Since I still have no way of posting pictures from my camera, and therefore haven't bothered taking them, I finally decided to record in words what our new town looks like.
If you've never been west, it's foreign. I'd never even seen the Mississippi River, so this was all completely new to me. (Btw, I drove over the Mississippi. It wasn't impressive. Of course, it was also no bigger than a creek.) And I'm told Western Montana is very different from here, but since I've only seen pictures I'll just have to take their word that there really is a reason this state's name means mountain.
The two main words to describe it are flat, and brown.
Now, I must admit, it's not as flat as I thought it would be. There are these strange, round knobs all pushed together on the northern side of town. They wouldn't even count as hills in Tennessee, but surrounded by flat they seem like hills. The National Weather Service has a station up there, the church we're attending is up there, and there are some really expensive houses along this strange ridge-like cluster just west of town. More on those houses later.
But with the exception of those, it's flat. When you look towards the horizon, it's a long way away. There are no tall buildings to obstruct the view. Very few trees unless you're on the riverbank. You can see for miles and miles... and there's not much in those miles. That's why the speed limit on the roads outside of town is 70mph; there is nothing to limit visibility so if you're willing to shake your vehicle to death from the bumpy roads it's safe to go fast. And if you don't believe in giving your vehicle Shaken SUV Syndrome you can be passed on the extremely long dotted line stretches.
It is just as brown as I imagined. Oh, there are some green yards, but only if the owners water them. And if you have a well, you can't water, so there's a lot of brown grass. But a lot of the brown doesn't come from dead grass. A lot of it is very much alive; around here, brown often means money. The majority of land is farm land, and I'm guessing what is grown is wheat and hay. It's definitely not corn and tobacco and soybeans. There are many varieties of brown, but... it's still brown.
Even the river is brown. The Milk River runs just south of town, but it's not your typical river, nor is it white like the name implies. I don't recall if it was Lewis and Clark, (who came right through here; the main street through town is the Lewis and Clark Trail) or some other explorers, but whoever it was called it the Milk River because it looked like tea with a little milk in it. It's really rather nasty looking, especially having just come from the shores of Lake Superior, with the bluest water I've ever seen.
And then there are the roads. Which are also brown, for the most part. See, in Montana, "road" has a broad definition. It may mean a smooth paved road. It may mean a road full of holes, I guess because of the salt during the winter. It may mean a gravel road, or a dirt road. It may mean a washboard.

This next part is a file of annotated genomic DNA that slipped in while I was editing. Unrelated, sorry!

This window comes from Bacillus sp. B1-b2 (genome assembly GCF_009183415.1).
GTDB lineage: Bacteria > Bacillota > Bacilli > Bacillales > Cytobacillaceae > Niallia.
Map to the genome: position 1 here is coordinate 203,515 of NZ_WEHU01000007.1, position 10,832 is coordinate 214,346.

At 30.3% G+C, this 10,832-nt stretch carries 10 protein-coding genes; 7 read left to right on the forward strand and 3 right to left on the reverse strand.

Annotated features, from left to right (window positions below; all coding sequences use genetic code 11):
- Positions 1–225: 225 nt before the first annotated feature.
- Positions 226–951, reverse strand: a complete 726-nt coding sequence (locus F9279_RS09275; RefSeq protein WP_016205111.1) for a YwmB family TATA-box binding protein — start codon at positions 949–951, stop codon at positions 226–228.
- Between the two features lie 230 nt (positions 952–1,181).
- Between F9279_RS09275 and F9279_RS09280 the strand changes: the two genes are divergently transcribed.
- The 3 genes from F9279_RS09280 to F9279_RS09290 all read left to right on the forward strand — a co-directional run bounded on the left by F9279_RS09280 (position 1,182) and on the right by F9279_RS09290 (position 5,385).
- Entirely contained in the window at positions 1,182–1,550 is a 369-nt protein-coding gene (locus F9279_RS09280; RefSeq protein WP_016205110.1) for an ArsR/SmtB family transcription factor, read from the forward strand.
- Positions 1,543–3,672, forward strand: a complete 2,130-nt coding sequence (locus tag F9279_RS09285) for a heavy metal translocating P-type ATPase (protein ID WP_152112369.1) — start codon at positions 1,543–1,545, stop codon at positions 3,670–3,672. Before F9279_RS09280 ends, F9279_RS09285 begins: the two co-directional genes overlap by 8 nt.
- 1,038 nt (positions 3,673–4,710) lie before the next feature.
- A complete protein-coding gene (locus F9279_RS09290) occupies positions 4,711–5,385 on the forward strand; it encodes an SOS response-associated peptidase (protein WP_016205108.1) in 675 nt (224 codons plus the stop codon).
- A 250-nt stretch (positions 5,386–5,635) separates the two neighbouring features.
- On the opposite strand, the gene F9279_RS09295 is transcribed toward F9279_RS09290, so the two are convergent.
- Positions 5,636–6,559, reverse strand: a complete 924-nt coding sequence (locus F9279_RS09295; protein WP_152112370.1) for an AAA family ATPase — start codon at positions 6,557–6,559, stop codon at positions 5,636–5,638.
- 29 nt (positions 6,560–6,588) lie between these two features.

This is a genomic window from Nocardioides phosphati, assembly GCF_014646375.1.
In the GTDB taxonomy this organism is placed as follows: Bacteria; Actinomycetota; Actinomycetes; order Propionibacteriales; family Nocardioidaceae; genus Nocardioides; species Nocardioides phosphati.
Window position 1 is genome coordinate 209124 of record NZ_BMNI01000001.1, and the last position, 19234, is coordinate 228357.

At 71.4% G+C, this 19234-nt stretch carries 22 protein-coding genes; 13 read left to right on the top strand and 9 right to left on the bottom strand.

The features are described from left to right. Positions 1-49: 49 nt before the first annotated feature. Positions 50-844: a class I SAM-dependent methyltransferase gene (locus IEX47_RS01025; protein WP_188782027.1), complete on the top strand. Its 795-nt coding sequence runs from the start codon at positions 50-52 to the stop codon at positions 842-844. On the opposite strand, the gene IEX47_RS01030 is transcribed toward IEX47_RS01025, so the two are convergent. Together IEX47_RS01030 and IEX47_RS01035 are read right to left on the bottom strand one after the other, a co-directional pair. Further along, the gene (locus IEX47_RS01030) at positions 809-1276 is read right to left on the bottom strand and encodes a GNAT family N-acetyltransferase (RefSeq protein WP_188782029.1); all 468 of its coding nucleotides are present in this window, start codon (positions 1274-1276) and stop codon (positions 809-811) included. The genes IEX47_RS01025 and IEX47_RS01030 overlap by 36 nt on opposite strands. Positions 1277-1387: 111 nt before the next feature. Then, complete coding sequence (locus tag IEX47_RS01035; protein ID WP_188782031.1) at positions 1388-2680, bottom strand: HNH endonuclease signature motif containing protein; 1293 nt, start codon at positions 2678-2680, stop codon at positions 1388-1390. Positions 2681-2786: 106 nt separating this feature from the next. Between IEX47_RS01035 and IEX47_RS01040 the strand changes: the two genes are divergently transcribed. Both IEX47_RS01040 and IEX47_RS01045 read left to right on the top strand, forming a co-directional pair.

Here are two examples: just after we crossed the border from North Dakota into Montana, I saw a sign on Highway 2. "Pavement ends" There are quite a few of those signs here. That sign didn't begin to describe what was ahead. We came to a dead stop a mile or so after the pavement ended. Now, keep in mind that I don't drive on unpaved roads. I have never had reason to drive on an unpaved road. The South is not as uncivilized as people make it out to be. While stopped, a lady in a hardhat came walking up the "road" talking to each car. So I turned off Patty the Pilot and rolled down the window. I was greeted by a "Welcome, Chattanooga, where is that?" When I told her SE TN, she asked what brought us here, and I told her where we were moving, she assured me the road used to be paved, and would be again, and there was only about five miles of unpaved road that we would be escorted through before we reached pavement again. And she ended with "Welcome to Montana!" Great...
The other example was found while yard-saling Friday. One of the very nice houses, I'd guess $250,000-500,000, was hosting a neighborhood yard sale with lots of kid stuff. Unfortunately, in order to get there, I had to drive up one of those lump-knobs on a washboard gravel road. I had a line of cars 4 deep behind me. I apologized to the lady behind me who stopped to chat as we walked to the sale and explained that I was from TN where everything was paved. She laughed and said she'd grown up on that kind of road so was used to them.
Clearly, the people are going to be what endears this area to me, not the scenery. 98% of the people I've met have been very nice, the drivers for the most part are understanding of the out of towners' wrong turns and prolonged blinker use since I'm not quite sure where my turn is. Perhaps the snow that may appear as early as October and stick around till April will cover the brown and soften the lines of this new world outside my window.